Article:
The Quantified Olympian: Wearables for Elite Athletes

Baseball pitchers, cyclists, and other competitors seek an edge with new gadgets

4 min read
Illustration: Bryan Christie Design
Illustration: Bryan Christie Design

human os icon

Biometric gadgets are transforming the way the world’s elite athletes are trained. These wearable sensors provide on-the-go physiological measurements, which previously required bulky and costly lab equipment. Just as weight-training regimens became popular 40 years ago to build more resilient athletes, wearables are now helping players both improve performance and ward off injury.

“I definitely see them as becoming part of everyday training,” says Marko Yrjovuori, a biomechanics specialist who trains the Los Angeles Lakers basketball team. Here are some state-of-the-art systems that are changing the game for elite athletes, including a few within reach of dedicated amateurs.

  • imgIllustration: Bryan Christie Design


    What it is: This electronic wristband measures sleep quality and quantity, which can help predict a player’s reaction time for the next day. Coaches can use an associated online tool to monitor the sleep patterns and fatigue of professional athletes.

    How it works: The band’s accelerometer senses tiny movements of the wearer’s wrist, which reveal whether the wearer is asleep or awake. To predict fatigue, the results are fed through the SAFTE (Sleep, Activity, Fatigue, Task, and Effectiveness) model, which was developed by the U.S. Army. An “effectiveness score” rates the quality of the wearer’s slumber.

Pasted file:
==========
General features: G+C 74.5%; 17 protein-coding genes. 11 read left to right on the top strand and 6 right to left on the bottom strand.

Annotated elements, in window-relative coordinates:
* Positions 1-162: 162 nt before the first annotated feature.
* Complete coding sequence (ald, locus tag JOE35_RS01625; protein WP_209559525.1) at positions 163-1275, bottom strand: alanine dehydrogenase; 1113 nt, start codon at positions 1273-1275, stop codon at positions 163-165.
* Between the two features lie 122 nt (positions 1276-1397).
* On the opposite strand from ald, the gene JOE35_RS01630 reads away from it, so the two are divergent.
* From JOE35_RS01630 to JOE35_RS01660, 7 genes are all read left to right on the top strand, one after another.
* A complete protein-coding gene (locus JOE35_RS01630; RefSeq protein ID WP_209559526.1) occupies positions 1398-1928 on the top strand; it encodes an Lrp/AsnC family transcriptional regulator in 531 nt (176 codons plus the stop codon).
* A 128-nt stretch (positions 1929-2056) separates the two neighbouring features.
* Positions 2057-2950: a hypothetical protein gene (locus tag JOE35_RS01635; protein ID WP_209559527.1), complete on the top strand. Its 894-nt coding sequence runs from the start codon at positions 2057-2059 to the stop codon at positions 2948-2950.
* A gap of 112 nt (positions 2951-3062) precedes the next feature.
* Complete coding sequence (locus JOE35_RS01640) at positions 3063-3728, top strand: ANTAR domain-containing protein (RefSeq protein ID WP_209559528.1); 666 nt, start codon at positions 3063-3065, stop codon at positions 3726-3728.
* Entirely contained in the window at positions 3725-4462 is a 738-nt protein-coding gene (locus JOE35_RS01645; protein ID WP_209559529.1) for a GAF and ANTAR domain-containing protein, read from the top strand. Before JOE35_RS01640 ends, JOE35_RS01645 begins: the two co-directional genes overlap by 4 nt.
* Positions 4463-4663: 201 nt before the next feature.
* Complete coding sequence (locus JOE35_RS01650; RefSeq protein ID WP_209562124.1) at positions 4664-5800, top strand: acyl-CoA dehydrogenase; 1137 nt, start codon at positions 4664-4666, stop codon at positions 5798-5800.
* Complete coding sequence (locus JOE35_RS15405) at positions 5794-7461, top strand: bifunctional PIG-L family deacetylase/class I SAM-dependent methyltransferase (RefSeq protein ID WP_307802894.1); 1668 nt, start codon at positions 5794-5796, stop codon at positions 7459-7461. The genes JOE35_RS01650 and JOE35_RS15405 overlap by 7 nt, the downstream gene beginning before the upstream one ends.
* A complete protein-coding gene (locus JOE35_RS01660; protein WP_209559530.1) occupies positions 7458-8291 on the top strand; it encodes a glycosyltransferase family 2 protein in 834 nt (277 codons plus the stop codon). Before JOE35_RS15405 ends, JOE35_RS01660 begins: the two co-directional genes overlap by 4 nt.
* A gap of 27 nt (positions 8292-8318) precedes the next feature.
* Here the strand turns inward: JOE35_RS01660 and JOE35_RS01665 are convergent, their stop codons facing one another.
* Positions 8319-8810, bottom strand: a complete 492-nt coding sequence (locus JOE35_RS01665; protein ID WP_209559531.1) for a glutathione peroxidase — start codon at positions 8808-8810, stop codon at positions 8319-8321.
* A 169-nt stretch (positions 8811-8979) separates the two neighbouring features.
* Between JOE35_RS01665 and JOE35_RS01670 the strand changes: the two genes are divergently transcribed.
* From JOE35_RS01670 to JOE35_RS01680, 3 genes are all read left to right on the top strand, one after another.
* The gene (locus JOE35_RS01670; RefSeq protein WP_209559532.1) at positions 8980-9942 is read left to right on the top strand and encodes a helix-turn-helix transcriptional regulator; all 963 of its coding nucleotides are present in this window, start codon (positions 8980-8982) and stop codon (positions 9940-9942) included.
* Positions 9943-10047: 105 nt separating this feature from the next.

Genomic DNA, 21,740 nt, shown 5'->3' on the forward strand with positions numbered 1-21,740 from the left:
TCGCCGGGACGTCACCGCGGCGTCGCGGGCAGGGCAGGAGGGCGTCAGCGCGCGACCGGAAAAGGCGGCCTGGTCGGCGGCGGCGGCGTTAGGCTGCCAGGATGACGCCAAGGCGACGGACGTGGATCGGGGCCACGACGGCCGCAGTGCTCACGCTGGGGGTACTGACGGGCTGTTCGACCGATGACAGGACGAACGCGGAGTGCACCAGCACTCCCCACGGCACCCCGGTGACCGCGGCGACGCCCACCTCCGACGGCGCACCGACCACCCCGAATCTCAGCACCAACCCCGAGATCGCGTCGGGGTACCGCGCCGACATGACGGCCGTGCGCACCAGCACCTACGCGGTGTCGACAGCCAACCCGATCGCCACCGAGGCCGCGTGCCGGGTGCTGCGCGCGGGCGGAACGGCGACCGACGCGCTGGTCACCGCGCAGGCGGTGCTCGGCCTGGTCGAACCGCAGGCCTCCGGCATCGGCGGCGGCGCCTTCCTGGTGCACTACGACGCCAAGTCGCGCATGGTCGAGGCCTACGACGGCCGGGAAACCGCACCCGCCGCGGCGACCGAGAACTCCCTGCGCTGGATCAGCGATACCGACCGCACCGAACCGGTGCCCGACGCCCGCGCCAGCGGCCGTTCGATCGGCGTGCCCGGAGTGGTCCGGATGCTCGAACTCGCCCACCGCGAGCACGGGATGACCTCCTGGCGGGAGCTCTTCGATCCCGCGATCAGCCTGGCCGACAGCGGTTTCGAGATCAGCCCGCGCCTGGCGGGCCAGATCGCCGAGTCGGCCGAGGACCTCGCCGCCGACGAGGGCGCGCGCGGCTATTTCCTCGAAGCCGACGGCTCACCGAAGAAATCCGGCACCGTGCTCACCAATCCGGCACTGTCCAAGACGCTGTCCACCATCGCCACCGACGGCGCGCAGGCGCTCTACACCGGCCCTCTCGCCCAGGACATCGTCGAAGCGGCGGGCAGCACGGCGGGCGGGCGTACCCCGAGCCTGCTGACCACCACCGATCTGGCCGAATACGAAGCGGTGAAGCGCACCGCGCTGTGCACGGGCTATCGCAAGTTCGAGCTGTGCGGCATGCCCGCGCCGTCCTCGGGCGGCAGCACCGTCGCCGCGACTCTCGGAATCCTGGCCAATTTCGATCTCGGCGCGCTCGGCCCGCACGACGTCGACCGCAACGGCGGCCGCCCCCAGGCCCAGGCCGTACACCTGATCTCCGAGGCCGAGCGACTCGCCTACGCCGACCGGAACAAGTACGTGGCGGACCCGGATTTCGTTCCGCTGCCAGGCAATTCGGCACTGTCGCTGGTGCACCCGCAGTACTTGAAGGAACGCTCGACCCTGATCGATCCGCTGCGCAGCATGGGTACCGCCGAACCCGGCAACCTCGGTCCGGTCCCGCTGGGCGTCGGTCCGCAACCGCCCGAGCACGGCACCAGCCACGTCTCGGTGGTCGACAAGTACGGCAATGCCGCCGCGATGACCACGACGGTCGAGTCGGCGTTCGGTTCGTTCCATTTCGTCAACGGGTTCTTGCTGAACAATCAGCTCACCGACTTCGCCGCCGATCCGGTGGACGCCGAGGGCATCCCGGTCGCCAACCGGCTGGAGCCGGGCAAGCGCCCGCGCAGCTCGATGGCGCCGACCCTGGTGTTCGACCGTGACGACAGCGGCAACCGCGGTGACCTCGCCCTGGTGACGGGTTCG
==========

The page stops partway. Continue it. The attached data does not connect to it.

Who’s using it: Vancouver Canucks, Seattle Sounders, and Dallas Mavericks

    Price: US $22,800 per year for 20 Readibands, including analytics software (individual wristbands are not sold)

  • img 06SpotsgraphicbaseballIllustration: Bryan Christie Design

    Motus Sleeve

    What it is: A compression sleeve with sensors tracks a baseball player’s throwing motions. Pitchers who use the sleeves to correct their technique may be able to prevent ulnar collateral ligament (UCL) injuries, which have resulted in an epidemic of reconstructive procedures known as Tommy John surgeries. Previously, quantifying ballplayers’ throwing motions required motion-capture imaging.

    How it works: The sleeve tracks arm movements with accelerometers and gyroscopes and sends data via Bluetooth to a smartphone. Based on an estimate of the player’s arm motions and basic biomechanical principles, the Motus app calculates elbow torque—the stress a pitcher puts on his UCL. It also tracks metrics such as arm speed, maximum shoulder rotation, and elbow height at ball release.

    Who’s using it: Pitchers with more than two dozen professional baseball teams during spring training this year

    Price: US $150

  • img 06OLSportsgraphicRunnerIllustration: Bryan Christie Design

    Myontec Mbody Pro

    What it is: Compression shorts with sensors measure muscle imbalances in the legs. The garment can determine, for example, whether athletes are favoring one leg or are using their quadriceps disproportionately compared with their hamstrings. The feedback can help athletes improve their technique and possibly forestall cramps or injuries.

    How it works: The shorts combine electromyography (EMG) measurements of muscle activity with accelerometer and heart-rate data. The high-end version, Mbody Pro, provides a more detailed analysis of EMG data than the consumer versions, Mbody Bike&Run and Mbody AllSports.